EAAP Annual Meeting 2008: Session Use and Importance of short tailed sheep breeds

North European short-tailed breeds of sheep: a review

Ó. R. Dýrmundssona1 c1 and R. Niżnikowskia2

a1 The Farmers Association of Iceland, Bændahöllinni, IS-107 Reykjavík, Iceland

a2 Sheep and Goat Breeding, Warsaw University of Life Sciences, Ciszewskiego Street 8, PL 02-786, Poland


The short-tailed sheep, native of an area stretching from Russia to Iceland, are generally considered a primitive type. These robust northern sheep seem to have been spread by Norse vikings to several countries in this area from the late eighth century to the middle of the eleventh century ad. They have several common characteristics in addition to the fluke-shaped and tapered short tail, such as a wide range of colour patterns, dual-coated wool and the ability to thrive under harsh environmental conditions, often in isolated marginal areas. While 34 short-tailed breeds of North European origin can still be identified, it is clear that their population sizes have declined in most cases and several of them are now rare and endangered. Although these breeds have mainly been confined to certain localities, some of them have gained considerable distribution due to their genetic merits, such as prolificacy. Of these, the Finnsheep and the Romanov are best known being exported to several countries in the world where their genetic material has been utilized through crossbreeding with local sheep. This has resulted in the production of some new synthetic breeds. Meat is now generally the main product of the North European short-tailed breeds and their crossbreds, whereas wool, skins and milk are normally regarded as byproducts, yet of considerable economic importance in some cases. Such breeds have clearly a role to play in sustainable grassland-based production systems in the future.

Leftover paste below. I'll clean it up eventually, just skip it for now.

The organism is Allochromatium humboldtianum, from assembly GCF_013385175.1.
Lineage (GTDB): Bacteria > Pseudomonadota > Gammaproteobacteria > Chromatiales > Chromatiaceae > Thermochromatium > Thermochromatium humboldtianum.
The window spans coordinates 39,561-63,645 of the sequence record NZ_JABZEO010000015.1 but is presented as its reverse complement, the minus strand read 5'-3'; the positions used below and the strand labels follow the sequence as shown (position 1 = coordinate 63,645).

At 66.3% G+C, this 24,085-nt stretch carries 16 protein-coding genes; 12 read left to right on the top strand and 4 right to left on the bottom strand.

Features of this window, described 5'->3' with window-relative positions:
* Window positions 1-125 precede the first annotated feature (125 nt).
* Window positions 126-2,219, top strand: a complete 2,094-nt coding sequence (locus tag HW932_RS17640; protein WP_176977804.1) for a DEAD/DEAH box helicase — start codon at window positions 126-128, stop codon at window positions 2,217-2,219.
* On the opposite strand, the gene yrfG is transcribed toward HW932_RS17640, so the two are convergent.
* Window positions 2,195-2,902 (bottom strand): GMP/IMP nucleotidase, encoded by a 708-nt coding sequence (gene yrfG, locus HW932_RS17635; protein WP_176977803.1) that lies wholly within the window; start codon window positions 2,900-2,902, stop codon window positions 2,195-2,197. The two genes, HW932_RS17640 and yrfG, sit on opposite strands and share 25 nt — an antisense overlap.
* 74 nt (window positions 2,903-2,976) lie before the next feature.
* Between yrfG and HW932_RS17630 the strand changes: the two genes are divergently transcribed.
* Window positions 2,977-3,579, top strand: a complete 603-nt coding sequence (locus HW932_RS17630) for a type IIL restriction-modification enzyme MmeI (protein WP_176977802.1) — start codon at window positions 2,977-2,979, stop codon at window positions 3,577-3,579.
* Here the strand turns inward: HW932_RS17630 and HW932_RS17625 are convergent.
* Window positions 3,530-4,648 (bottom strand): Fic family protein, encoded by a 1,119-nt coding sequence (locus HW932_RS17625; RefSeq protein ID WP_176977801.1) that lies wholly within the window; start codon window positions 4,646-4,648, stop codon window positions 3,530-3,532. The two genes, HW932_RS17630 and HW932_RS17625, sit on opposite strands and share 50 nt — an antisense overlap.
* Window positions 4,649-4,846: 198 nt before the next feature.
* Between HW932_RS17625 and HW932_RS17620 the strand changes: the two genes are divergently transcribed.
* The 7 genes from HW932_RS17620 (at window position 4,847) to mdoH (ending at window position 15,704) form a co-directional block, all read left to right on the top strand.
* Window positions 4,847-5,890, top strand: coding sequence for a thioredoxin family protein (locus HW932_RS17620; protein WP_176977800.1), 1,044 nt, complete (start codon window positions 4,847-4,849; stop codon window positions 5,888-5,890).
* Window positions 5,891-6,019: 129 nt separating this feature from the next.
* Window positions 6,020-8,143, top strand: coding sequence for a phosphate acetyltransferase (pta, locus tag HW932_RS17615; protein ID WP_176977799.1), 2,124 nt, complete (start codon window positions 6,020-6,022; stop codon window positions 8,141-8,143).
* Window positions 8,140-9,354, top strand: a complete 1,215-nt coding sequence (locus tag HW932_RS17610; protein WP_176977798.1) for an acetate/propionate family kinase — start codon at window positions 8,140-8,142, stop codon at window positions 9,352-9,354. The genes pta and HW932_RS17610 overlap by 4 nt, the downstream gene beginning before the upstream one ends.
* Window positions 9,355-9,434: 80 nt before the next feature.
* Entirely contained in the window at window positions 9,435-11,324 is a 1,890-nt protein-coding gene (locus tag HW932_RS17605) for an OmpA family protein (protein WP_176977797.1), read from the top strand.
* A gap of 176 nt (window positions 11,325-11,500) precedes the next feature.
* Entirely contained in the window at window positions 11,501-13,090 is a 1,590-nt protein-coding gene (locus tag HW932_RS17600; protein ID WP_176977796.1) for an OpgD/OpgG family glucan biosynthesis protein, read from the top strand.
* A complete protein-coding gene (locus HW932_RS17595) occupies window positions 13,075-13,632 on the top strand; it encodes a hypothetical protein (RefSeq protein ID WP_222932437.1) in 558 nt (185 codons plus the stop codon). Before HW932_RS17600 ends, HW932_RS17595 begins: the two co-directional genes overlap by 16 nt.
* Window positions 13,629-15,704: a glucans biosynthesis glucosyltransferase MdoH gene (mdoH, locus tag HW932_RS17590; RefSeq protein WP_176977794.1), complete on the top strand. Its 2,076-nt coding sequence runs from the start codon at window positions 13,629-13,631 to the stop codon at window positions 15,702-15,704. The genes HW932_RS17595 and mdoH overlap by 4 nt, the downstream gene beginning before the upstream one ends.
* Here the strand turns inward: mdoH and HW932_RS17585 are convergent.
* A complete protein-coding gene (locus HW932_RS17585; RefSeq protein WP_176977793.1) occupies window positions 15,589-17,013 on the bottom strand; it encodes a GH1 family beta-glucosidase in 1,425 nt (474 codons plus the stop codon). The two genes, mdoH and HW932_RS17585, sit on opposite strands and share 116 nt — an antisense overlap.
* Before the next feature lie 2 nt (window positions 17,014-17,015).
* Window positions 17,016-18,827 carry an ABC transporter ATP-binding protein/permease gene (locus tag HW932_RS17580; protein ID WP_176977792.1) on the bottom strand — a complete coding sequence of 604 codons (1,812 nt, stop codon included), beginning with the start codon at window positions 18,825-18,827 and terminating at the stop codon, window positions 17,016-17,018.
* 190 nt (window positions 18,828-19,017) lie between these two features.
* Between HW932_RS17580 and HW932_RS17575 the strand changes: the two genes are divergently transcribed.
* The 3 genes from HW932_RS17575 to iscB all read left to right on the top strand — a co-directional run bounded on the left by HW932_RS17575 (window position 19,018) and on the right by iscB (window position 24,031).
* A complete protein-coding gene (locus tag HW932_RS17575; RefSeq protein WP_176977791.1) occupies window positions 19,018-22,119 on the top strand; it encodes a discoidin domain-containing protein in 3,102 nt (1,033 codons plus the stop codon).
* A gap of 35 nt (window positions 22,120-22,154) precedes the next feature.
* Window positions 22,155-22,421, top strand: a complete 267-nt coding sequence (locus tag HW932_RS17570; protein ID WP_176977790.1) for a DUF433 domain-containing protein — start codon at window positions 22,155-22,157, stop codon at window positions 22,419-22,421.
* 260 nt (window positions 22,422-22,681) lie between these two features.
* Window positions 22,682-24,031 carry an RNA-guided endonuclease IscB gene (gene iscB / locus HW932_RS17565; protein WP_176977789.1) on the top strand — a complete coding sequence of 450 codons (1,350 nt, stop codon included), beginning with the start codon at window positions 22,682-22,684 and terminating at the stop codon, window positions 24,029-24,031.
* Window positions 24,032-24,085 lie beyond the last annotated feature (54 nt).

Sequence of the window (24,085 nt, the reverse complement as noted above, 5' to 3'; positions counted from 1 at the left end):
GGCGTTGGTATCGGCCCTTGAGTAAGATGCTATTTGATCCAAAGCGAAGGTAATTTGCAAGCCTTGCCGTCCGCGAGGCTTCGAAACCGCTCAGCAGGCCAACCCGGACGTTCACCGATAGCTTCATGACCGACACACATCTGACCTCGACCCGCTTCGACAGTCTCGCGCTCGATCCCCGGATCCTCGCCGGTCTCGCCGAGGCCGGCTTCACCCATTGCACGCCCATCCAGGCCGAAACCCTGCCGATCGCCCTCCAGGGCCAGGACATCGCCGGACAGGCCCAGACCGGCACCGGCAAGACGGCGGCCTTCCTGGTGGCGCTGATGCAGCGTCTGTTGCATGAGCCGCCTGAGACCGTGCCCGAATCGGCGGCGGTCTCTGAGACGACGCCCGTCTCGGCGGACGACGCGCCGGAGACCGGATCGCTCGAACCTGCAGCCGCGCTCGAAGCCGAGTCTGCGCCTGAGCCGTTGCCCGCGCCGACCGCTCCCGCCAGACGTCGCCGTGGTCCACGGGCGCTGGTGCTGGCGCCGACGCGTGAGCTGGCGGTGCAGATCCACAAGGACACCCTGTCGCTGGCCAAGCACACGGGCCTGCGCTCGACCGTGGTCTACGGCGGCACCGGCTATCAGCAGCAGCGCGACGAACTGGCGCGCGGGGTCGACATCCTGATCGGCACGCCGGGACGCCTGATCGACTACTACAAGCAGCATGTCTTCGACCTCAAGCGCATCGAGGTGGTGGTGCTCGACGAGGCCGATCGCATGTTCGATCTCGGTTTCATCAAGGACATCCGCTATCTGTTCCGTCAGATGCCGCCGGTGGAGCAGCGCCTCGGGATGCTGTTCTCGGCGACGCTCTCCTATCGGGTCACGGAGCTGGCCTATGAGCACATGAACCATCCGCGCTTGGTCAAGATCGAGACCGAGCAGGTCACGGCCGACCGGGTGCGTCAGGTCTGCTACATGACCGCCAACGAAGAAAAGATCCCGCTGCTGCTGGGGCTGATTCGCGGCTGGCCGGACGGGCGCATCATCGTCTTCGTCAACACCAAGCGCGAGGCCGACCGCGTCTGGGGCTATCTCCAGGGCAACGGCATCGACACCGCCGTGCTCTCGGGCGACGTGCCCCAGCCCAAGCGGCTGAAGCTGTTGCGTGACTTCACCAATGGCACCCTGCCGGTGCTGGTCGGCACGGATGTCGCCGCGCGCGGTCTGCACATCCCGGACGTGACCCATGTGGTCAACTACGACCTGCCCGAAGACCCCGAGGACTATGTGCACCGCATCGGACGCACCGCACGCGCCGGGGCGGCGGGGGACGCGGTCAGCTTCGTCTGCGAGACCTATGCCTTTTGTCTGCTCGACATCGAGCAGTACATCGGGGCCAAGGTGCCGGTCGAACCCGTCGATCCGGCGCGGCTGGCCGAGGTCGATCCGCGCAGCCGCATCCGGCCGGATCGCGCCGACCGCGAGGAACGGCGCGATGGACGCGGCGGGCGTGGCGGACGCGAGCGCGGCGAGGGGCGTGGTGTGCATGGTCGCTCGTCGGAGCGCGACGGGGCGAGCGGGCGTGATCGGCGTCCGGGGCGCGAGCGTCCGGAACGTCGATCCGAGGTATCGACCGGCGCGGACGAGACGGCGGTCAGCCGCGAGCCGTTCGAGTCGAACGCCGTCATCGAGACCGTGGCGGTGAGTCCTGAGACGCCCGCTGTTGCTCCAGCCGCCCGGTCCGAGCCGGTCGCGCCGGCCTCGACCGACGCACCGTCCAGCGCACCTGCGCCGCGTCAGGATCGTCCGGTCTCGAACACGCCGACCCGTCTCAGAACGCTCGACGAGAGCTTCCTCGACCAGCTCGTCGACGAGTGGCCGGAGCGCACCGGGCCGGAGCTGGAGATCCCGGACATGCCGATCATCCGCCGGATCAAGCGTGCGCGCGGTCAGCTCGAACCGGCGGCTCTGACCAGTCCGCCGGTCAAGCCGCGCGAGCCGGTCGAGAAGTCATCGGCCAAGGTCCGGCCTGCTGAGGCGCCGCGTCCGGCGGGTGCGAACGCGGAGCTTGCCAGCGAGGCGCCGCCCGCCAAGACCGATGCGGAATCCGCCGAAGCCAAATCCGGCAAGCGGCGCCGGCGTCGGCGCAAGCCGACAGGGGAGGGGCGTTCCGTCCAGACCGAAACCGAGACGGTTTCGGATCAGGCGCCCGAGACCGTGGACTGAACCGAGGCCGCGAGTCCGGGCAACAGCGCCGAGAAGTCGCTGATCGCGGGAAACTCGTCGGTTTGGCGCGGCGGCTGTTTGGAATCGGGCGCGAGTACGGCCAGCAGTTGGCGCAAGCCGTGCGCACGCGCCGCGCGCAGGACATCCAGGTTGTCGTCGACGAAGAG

(Received June 16 2009)

(Accepted November 11 2009)

(Online publication December 16 2009)


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